Pop Song Piracy
Disobedient Music Distribution since 1929
University of Chicago Press 2011
New Books in Arts & LettersNew Books in CommunicationsNew Books in EconomicsNew Books in LawNew Books in MusicNew Books in Politics & SocietyNew Books in Science & TechnologyNew Books in TechnologyNew Books Network May 17, 2012 Matt Smith Lehrman
Have you ever illegally downloaded a song from the internet? How about illicitly burned copies of a CD? Made a “party tape?” Bought a bootleg album? You may have done these things, but have you purchased a bootlegged song-sheet? In Pop Song Piracy: Disobedient Music Distribution Since 1929 (University of Chicago, 2011) Barry Kernfeld fills us in on the history of disobedient music reproduction and distribution since, well, before the advent of recording technology. Along the way he discusses the above mentioned disobedient distribution techniques along with a few others: fake books, music photocopying, and pirate radio round out the book. Kernfeld suggests that the history of pop music piracy is never ending, with battles of different types of disobedience taking similar forms: the music “monopolists” (song owners) attempting to enact prohibitions on illegal production and distribution, the failed containment of said production and distribution systems and, finally, the assimilation of disobedient forms into the mainstream production and distribution industries.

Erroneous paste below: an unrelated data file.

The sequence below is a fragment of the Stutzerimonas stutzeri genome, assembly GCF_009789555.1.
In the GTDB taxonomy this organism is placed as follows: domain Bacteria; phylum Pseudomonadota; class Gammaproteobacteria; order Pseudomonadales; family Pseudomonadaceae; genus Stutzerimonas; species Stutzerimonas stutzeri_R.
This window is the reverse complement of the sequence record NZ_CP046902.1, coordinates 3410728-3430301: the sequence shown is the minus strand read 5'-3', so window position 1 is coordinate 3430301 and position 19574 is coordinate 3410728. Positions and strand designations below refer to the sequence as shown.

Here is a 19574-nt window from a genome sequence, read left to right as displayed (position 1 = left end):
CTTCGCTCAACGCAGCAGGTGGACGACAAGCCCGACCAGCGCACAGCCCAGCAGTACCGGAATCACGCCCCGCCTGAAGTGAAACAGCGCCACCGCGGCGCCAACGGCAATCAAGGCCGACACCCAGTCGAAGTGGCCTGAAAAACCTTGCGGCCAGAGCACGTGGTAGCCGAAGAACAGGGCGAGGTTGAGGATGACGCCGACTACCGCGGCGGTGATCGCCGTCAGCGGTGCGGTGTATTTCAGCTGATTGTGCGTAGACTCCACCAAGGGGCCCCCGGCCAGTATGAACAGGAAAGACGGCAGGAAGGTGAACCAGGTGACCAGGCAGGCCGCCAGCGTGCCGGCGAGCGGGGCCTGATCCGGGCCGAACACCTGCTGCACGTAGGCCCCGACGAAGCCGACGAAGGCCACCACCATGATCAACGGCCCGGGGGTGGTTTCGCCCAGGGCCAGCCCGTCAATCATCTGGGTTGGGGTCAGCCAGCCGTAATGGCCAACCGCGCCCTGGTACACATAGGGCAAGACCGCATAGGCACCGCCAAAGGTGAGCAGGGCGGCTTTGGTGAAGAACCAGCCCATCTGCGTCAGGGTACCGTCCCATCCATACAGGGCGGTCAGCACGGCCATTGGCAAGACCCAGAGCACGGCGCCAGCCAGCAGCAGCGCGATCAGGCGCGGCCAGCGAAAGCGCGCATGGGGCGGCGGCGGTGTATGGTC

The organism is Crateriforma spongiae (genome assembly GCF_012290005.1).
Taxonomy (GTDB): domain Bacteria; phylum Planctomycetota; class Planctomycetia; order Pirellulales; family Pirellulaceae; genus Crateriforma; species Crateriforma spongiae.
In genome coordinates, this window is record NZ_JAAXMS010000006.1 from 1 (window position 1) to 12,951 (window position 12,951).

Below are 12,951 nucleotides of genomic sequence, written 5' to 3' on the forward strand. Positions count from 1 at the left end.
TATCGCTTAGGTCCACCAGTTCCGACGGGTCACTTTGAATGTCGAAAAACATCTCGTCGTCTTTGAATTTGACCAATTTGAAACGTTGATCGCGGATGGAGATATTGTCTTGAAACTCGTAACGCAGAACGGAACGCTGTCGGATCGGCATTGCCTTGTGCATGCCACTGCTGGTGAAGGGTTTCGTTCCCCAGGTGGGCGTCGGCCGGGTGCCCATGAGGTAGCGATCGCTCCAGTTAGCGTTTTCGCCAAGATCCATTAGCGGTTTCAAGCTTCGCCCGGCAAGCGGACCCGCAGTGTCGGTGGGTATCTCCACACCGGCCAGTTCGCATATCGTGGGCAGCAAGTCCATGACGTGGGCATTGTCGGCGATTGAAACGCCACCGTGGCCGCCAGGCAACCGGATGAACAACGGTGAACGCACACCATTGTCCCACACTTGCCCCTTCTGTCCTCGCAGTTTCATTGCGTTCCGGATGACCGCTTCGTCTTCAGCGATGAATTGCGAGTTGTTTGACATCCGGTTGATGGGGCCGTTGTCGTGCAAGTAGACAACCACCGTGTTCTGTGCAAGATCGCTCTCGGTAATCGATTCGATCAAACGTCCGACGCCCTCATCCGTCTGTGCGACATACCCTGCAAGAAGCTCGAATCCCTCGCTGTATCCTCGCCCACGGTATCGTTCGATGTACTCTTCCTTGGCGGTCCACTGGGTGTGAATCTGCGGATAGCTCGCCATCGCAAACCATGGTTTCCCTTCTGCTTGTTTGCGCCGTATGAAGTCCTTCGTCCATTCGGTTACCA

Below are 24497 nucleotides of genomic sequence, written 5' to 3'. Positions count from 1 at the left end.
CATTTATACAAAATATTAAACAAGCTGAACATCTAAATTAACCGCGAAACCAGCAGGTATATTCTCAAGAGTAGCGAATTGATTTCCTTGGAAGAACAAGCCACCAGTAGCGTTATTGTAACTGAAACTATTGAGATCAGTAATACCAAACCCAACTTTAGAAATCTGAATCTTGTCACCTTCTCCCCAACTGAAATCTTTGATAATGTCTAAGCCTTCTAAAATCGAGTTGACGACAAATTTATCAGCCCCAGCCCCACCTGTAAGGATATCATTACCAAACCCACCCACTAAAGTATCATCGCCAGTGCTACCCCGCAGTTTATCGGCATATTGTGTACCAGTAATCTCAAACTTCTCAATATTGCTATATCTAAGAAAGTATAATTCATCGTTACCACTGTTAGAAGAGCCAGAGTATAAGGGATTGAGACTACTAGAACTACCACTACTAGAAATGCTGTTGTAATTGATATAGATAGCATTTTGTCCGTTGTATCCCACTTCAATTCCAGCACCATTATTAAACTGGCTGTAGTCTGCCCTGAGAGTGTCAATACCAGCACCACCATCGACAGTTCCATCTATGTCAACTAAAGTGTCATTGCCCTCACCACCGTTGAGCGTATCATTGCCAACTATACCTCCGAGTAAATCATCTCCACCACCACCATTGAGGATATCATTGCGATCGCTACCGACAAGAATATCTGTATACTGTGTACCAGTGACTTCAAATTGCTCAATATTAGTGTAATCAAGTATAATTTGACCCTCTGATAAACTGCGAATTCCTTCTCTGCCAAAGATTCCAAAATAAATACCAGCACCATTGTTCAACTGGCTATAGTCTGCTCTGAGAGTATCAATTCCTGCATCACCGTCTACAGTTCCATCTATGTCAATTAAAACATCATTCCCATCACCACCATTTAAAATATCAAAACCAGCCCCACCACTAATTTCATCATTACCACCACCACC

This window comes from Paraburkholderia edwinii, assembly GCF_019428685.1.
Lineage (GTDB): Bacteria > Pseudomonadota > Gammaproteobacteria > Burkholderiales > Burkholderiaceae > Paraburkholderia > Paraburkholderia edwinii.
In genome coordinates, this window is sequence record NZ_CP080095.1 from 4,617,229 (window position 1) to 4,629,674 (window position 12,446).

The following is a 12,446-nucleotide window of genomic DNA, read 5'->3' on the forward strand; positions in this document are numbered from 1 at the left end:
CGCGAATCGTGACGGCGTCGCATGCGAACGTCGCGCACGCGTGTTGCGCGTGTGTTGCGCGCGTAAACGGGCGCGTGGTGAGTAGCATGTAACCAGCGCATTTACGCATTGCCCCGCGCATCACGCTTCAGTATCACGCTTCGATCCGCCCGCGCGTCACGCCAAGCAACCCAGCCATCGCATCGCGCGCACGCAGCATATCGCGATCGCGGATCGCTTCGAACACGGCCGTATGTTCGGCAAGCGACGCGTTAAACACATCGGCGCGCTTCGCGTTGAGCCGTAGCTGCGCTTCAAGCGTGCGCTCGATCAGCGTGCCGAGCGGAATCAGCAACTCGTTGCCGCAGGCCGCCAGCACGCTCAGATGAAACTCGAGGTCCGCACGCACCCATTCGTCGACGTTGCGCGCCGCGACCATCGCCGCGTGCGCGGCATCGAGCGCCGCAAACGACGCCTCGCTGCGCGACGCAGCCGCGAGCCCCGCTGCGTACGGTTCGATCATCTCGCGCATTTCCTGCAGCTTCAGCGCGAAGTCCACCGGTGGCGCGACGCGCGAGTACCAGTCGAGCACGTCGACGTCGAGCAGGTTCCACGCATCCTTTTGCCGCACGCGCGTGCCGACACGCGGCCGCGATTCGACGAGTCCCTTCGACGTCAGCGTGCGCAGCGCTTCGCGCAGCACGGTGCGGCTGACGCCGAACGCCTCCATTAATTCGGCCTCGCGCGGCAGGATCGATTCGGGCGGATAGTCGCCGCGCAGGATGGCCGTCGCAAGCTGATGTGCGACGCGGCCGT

Barry Kernfeld is on the staff of the Special Collections Library of the Pennsylvania State University. He is the author of The Story of Fake Books: Bootlegging Songs to Musicians and What to Listen for in Jazz, and he is the editor of The New Grove Dictionary of Jazz. He is also a professional jazz saxophonist playing in Jazza-ma-phone and a clarinetist in local musical theater productions.